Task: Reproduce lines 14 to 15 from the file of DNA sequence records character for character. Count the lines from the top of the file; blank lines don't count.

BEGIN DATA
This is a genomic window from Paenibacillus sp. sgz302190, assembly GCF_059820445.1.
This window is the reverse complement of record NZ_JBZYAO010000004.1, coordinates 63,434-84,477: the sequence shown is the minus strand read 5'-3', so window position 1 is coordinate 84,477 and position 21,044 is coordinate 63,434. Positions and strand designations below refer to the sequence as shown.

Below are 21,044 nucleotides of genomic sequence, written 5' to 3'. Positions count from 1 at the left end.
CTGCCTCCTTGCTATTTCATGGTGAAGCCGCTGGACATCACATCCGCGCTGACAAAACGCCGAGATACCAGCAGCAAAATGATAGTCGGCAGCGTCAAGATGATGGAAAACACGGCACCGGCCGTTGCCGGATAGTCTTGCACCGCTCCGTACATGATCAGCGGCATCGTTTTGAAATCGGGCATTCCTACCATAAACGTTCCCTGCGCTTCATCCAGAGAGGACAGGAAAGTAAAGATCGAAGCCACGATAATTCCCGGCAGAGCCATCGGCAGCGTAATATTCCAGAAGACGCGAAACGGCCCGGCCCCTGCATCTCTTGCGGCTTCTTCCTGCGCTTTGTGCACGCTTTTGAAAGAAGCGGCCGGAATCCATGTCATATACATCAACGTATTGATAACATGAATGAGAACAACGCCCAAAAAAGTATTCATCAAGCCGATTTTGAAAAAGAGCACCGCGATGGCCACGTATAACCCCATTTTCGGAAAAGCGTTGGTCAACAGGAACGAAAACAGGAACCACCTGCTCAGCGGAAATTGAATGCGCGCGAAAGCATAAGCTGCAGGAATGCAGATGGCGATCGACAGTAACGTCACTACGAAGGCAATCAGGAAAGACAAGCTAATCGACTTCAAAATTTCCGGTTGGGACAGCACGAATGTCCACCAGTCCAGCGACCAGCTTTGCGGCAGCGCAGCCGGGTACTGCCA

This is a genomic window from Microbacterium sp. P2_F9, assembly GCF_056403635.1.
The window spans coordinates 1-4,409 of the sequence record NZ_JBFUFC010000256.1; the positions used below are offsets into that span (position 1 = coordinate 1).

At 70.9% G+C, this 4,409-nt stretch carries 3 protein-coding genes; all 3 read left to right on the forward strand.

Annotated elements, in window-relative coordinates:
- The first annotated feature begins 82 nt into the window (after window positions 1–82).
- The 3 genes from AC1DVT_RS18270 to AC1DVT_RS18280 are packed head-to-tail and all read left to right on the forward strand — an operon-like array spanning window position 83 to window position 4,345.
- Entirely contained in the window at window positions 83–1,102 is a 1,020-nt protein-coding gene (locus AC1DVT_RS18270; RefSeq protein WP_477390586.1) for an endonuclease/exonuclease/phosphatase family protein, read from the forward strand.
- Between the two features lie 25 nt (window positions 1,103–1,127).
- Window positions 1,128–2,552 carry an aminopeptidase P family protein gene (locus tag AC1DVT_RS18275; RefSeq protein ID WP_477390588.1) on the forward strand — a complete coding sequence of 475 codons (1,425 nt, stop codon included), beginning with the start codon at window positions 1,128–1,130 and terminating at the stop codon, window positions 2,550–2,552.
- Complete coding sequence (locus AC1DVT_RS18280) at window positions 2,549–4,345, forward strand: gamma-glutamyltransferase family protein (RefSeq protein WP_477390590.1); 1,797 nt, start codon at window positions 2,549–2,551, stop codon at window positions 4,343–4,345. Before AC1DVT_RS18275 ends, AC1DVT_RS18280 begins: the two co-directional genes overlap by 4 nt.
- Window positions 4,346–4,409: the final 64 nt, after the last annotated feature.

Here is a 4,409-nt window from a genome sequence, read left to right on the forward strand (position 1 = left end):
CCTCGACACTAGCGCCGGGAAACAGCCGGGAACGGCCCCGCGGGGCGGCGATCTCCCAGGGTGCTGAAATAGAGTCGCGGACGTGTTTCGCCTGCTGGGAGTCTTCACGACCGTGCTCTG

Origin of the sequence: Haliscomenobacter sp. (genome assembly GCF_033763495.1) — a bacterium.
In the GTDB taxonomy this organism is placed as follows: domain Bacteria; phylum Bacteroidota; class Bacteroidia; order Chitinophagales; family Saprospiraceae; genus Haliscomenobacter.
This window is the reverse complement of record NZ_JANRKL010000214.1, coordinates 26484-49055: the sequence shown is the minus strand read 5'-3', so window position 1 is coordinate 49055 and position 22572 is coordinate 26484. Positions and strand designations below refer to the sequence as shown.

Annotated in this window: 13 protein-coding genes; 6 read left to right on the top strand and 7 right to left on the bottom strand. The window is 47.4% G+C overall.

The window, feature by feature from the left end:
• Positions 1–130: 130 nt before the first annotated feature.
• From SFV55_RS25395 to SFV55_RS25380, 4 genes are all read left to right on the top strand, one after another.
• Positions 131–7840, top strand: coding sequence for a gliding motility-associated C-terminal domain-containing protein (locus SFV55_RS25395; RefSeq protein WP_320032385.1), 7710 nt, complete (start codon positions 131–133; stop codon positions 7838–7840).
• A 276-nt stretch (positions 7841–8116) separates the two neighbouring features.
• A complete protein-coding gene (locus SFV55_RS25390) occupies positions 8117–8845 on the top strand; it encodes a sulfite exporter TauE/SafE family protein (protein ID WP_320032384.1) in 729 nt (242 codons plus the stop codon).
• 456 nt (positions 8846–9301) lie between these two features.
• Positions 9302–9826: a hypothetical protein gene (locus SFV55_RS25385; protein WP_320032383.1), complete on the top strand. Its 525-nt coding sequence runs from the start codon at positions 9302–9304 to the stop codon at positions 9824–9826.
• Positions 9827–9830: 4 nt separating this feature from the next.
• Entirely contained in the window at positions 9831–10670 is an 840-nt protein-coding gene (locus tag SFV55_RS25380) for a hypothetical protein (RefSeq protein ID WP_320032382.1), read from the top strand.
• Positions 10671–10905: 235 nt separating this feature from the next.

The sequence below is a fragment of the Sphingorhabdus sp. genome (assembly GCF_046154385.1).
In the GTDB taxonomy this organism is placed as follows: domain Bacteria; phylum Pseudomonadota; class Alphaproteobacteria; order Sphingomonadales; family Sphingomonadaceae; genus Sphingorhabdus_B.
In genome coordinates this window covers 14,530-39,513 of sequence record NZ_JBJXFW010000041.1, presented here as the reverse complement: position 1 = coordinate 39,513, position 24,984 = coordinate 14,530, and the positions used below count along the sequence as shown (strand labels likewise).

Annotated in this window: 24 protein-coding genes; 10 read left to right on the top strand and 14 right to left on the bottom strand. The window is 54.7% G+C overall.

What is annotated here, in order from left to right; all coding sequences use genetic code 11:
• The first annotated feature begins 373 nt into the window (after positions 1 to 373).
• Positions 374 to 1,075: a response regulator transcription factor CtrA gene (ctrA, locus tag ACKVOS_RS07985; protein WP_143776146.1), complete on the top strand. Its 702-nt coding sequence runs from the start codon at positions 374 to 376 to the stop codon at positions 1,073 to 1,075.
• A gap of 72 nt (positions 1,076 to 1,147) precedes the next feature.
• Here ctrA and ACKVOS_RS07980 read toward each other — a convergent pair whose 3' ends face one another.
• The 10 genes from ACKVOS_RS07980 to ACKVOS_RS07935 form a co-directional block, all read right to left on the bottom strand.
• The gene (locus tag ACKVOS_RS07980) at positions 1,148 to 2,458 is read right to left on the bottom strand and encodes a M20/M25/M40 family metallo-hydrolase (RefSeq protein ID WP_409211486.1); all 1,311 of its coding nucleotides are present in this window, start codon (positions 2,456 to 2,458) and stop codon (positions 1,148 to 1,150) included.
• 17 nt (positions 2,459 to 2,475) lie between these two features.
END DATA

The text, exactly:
- Complete coding sequence (locus AC1DVT_RS18280) at window positions 2,549–4,345, forward strand: gamma-glutamyltransferase family protein (RefSeq protein WP_477390590.1); 1,797 nt, start codon at window positions 2,549–2,551, stop codon at window positions 4,343–4,345. Before AC1DVT_RS18275 ends, AC1DVT_RS18280 begins: the two co-directional genes overlap by 4 nt.
- Window positions 4,346–4,409: the final 64 nt, after the last annotated feature.